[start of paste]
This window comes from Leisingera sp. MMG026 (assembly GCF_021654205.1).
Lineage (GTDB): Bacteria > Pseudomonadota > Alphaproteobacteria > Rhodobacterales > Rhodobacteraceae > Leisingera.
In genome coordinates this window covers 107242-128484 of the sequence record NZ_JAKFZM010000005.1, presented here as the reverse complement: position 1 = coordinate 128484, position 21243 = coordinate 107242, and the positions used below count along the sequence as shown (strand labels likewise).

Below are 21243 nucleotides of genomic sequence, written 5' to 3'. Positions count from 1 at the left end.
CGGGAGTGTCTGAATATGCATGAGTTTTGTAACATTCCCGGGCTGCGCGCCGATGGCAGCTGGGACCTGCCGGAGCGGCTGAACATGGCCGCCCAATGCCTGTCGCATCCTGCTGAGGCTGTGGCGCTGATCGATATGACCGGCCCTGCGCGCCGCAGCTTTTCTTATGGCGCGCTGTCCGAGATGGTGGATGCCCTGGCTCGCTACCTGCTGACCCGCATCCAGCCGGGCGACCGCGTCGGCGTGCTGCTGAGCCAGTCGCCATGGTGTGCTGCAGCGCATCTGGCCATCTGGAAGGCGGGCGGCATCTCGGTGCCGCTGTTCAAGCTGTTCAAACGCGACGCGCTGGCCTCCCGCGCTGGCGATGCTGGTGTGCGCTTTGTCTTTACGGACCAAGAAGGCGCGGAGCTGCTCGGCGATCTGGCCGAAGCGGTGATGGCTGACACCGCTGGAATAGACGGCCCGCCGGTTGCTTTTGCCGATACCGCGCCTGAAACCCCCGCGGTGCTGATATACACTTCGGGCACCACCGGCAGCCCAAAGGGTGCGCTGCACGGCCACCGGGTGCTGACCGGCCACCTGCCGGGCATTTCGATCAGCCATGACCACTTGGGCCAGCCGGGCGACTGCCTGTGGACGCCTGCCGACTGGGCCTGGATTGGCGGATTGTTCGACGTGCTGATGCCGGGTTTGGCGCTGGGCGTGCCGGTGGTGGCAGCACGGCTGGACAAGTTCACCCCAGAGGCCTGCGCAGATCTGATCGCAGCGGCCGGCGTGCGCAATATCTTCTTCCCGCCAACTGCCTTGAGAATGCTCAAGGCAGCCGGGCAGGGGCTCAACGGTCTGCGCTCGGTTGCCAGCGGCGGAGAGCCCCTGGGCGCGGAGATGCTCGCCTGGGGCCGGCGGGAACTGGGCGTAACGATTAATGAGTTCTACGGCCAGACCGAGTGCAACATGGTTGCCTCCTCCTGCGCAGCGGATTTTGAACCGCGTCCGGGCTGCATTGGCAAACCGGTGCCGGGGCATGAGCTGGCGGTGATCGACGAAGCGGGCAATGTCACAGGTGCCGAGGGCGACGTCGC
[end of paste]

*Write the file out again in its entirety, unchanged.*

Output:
This window comes from Leisingera sp. MMG026 (assembly GCF_021654205.1).
Lineage (GTDB): Bacteria > Pseudomonadota > Alphaproteobacteria > Rhodobacterales > Rhodobacteraceae > Leisingera.
In genome coordinates this window covers 107242-128484 of the sequence record NZ_JAKFZM010000005.1, presented here as the reverse complement: position 1 = coordinate 128484, position 21243 = coordinate 107242, and the positions used below count along the sequence as shown (strand labels likewise).

Below are 21243 nucleotides of genomic sequence, written 5' to 3'. Positions count from 1 at the left end.
CGGGAGTGTCTGAATATGCATGAGTTTTGTAACATTCCCGGGCTGCGCGCCGATGGCAGCTGGGACCTGCCGGAGCGGCTGAACATGGCCGCCCAATGCCTGTCGCATCCTGCTGAGGCTGTGGCGCTGATCGATATGACCGGCCCTGCGCGCCGCAGCTTTTCTTATGGCGCGCTGTCCGAGATGGTGGATGCCCTGGCTCGCTACCTGCTGACCCGCATCCAGCCGGGCGACCGCGTCGGCGTGCTGCTGAGCCAGTCGCCATGGTGTGCTGCAGCGCATCTGGCCATCTGGAAGGCGGGCGGCATCTCGGTGCCGCTGTTCAAGCTGTTCAAACGCGACGCGCTGGCCTCCCGCGCTGGCGATGCTGGTGTGCGCTTTGTCTTTACGGACCAAGAAGGCGCGGAGCTGCTCGGCGATCTGGCCGAAGCGGTGATGGCTGACACCGCTGGAATAGACGGCCCGCCGGTTGCTTTTGCCGATACCGCGCCTGAAACCCCCGCGGTGCTGATATACACTTCGGGCACCACCGGCAGCCCAAAGGGTGCGCTGCACGGCCACCGGGTGCTGACCGGCCACCTGCCGGGCATTTCGATCAGCCATGACCACTTGGGCCAGCCGGGCGACTGCCTGTGGACGCCTGCCGACTGGGCCTGGATTGGCGGATTGTTCGACGTGCTGATGCCGGGTTTGGCGCTGGGCGTGCCGGTGGTGGCAGCACGGCTGGACAAGTTCACCCCAGAGGCCTGCGCAGATCTGATCGCAGCGGCCGGCGTGCGCAATATCTTCTTCCCGCCAACTGCCTTGAGAATGCTCAAGGCAGCCGGGCAGGGGCTCAACGGTCTGCGCTCGGTTGCCAGCGGCGGAGAGCCCCTGGGCGCGGAGATGCTCGCCTGGGGCCGGCGGGAACTGGGCGTAACGATTAATGAGTTCTACGGCCAGACCGAGTGCAACATGGTTGCCTCCTCCTGCGCAGCGGATTTTGAACCGCGTCCGGGCTGCATTGGCAAACCGGTGCCGGGGCATGAGCTGGCGGTGATCGACGAAGCGGGCAATGTCACAGGTGCCGAGGGCGACGTCGC